WASHINGTON, May 18, 2016 – The Kennedy Center launched its 2016 “Ireland 100” festival Tuesday evening with an evening gala concert by the National Symphony Orchestra at the Kennedy Center Concert Hall. They were joined by some of the many Irish performing artists who will be participating in concerts, plays and various events at the KenCen over the next three weeks.
An additional treat, currently laid out throughout the Hall of States, greeted Tuesday audiences arriving for events in all the Center’s performing spaces: the amazing “Earth Harp.”
Both an art installation and a musical instrument springing from the mind of inventor-performer William Close, the Earth Harp is, well… a massive, configurable set of harp strings whose pitch and ambience will vary depending on where each installation is constructed. In this case, the stringing of the current Earth Harp runs from one end of the Hall of States to the other, producing an unearthly, haunting, shimmering sound audiences will enjoy during the entire festival. (Check link below for times and details.)
Regarding the opening concert itself, many audience members were startled Tuesday evening by the security setup outside the Concert Hall, which resembled the check-in apparatus (and lines) at Dulles Airport. That was a clear tip-off that very special guests were expected. And indeed, both Vice President Joe Biden and Ireland’s Taoiseach,* Enda Kenny, did make an appearance, albeit a fashionably late one, moving the opening festivities half an hour later than scheduled.
That said, the evening’s opening formalities were tastefully handled by David Rubenstein, the current Kennedy Center chairman and a notable benefactor of its performing arts programs and ensembles.
In addition to welcoming the visiting Irish performers and notable guests, Mr. Rubenstein’s introductory remarks included a look back on the history of President John F. Kennedy, whose strong, gold-standard support for the arts during his brief time in office here is still well worth recalling. Mr. Rubenstein also commented on Kennedy’s close ties with his ancestral homeland, before introducing the Vice President—another American with notably Irish ancestry—as well as the Taoiseach.
Mr. Biden’s remarks were brief, nostalgic and—even in this election year—blessedly and appropriately devoid of politics, as he affirmed America’s longstanding ties with Ireland as well as this country’s still-remarkable percentage of citizens both ordinary and prominent who remain proud of their Irish ancestry.
For his part, Mr. Kenny commented elegantly on the literary and artistic traditions of Ireland, demonstrating the kind of deep and intimate knowledge of both that Americans could do well to emulate today. Like the Vice President, he also acknowledged the continuing close ties between our two countries.
After the evening’s formal opening, the actual gala concert got underway, as the NSO, under the baton of Irish guest conductor David Brophy, began with a spirited performance of an excerpt from Bill Whelan’s “Connemara Suite,” crisply assisted by Irish-style dancer Colin Dunne and Irish fiddler Liz Knowles.
Fiona Shaw, a notable director and Irish actress, then stepped in and served as master of ceremonies for the remainder of the evening, introducing and occasionally performing throughout the evening.
Next on tap was a most welcome blast from the past, the spirited overture to the operetta “Eileen,” by Victor Herbert. Born in Dublin, this Irish-American composer eventually moved to New York in the late 19th century, where he soon became one of the most popular composers of American light opera.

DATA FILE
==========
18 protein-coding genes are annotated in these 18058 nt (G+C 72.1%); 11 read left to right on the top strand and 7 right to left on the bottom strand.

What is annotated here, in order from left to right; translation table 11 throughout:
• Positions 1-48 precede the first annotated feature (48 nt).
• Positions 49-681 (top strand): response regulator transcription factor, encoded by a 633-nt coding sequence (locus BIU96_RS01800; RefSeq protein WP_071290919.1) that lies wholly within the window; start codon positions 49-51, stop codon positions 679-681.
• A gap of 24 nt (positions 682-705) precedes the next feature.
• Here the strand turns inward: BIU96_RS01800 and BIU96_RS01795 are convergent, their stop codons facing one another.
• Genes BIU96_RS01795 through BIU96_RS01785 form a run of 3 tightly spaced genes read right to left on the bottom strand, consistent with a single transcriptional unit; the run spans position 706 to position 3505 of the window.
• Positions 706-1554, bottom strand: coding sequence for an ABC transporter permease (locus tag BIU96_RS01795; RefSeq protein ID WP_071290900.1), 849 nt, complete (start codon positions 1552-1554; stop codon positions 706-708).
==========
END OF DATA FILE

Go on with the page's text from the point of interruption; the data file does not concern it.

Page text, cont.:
Sadly, Herbert’s music is rarely performed today, though Boomers might still remember some of the tunes from his 1903 “Babes in Toyland,” which were popularized in a 1961 Disney film of the same title—a very loose adaptation of the original. His overture to “Eileen” was written in the same style, snappy, noisy, celebratory and alternating quick step march tunes with romantic interludes. The NSO seemed to have a great deal of fun performing it.
Other highlights of this mostly musical event included an aria from Michael Balfe’s Italian opera “Falstaff,” sung brilliantly by Irish mezzo Tara Erraught; a trio of Irish (Uilleann) pipers, whose music interacted with Ms. Shaw’s and Irish actor Louis Lovett’s narrations; a performance of John Field’s touching Nocturne No. 5 in B-flat Major by well-known Irish pianist and choral director Barry Douglas; a nice arrangement (by British composer Benjamin Britten) of the traditional tune “Down by the Salley Gardens,” sung by star Irish tenor Anthony Kearns; a dramatic reading by Ms. Shaw of “Easter, 1916,” W.B. Yeats’ famous poem commemorating modern Ireland’s founding revolution in this the 100th anniversary of that uprising; a video clip of JFK’s speech to the Dáil Éireann, the Irish parliament; and a hauntingly beautiful a cappella rendition (albeit accompanied by the NSO) of a traditional Irish tune by well-known traditional Irish vocalist Iarla Ó Lionáird.
The program wrapped up with the NSO’s vigorous performance of the “Firedance” from the popular “Riverdance Suite,” once again with Irish dancer Colin Dunne.
As a preview of the main event, this was a successful evening that accomplished what it set out to do: provide an appetizer for the KenCen’s ongoing “Ireland 100” Festival.
The Festival’s list of events, including plays, music, readings and dance is extensive and ticket prices range from free to modestly priced.
For a complete schedule of events, including links to each performance and additional links for online ticket purchases, visit the Kennedy Center’s special “Ireland 100” web page.
*NOTE: Approximate pronunciation: TEE-shuck. The Irish language equivalent for “head of government” or “Prime Minister.”